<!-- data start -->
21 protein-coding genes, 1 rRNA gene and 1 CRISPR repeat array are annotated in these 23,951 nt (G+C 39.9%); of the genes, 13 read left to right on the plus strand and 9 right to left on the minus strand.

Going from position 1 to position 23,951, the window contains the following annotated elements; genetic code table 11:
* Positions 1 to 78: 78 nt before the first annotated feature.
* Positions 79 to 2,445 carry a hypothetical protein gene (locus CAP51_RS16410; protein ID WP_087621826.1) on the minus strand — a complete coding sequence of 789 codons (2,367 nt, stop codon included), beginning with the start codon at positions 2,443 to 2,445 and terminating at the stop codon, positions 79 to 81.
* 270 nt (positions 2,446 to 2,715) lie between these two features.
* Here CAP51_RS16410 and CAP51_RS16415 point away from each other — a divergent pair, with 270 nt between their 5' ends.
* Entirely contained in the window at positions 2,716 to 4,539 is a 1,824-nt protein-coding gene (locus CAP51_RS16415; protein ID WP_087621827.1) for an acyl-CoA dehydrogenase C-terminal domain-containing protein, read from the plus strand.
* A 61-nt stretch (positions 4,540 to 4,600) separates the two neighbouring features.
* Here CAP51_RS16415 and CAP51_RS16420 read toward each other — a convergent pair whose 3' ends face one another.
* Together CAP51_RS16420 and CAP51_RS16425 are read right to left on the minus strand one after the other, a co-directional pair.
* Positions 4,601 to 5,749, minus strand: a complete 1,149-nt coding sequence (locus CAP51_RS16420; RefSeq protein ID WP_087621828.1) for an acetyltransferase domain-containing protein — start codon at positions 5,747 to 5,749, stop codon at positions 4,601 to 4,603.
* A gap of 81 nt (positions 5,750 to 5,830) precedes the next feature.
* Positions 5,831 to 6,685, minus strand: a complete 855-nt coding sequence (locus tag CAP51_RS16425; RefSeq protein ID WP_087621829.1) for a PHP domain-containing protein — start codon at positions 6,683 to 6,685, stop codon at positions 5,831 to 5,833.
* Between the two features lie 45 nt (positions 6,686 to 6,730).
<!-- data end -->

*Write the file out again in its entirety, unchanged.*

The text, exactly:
21 protein-coding genes, 1 rRNA gene and 1 CRISPR repeat array are annotated in these 23,951 nt (G+C 39.9%); of the genes, 13 read left to right on the plus strand and 9 right to left on the minus strand.

Going from position 1 to position 23,951, the window contains the following annotated elements; genetic code table 11:
* Positions 1 to 78: 78 nt before the first annotated feature.
* Positions 79 to 2,445 carry a hypothetical protein gene (locus CAP51_RS16410; protein ID WP_087621826.1) on the minus strand — a complete coding sequence of 789 codons (2,367 nt, stop codon included), beginning with the start codon at positions 2,443 to 2,445 and terminating at the stop codon, positions 79 to 81.
* 270 nt (positions 2,446 to 2,715) lie between these two features.
* Here CAP51_RS16410 and CAP51_RS16415 point away from each other — a divergent pair, with 270 nt between their 5' ends.
* Entirely contained in the window at positions 2,716 to 4,539 is a 1,824-nt protein-coding gene (locus CAP51_RS16415; protein ID WP_087621827.1) for an acyl-CoA dehydrogenase C-terminal domain-containing protein, read from the plus strand.
* A 61-nt stretch (positions 4,540 to 4,600) separates the two neighbouring features.
* Here CAP51_RS16415 and CAP51_RS16420 read toward each other — a convergent pair whose 3' ends face one another.
* Together CAP51_RS16420 and CAP51_RS16425 are read right to left on the minus strand one after the other, a co-directional pair.
* Positions 4,601 to 5,749, minus strand: a complete 1,149-nt coding sequence (locus CAP51_RS16420; RefSeq protein ID WP_087621828.1) for an acetyltransferase domain-containing protein — start codon at positions 5,747 to 5,749, stop codon at positions 4,601 to 4,603.
* A gap of 81 nt (positions 5,750 to 5,830) precedes the next feature.
* Positions 5,831 to 6,685, minus strand: a complete 855-nt coding sequence (locus tag CAP51_RS16425; RefSeq protein ID WP_087621829.1) for a PHP domain-containing protein — start codon at positions 6,683 to 6,685, stop codon at positions 5,831 to 5,833.
* Between the two features lie 45 nt (positions 6,686 to 6,730).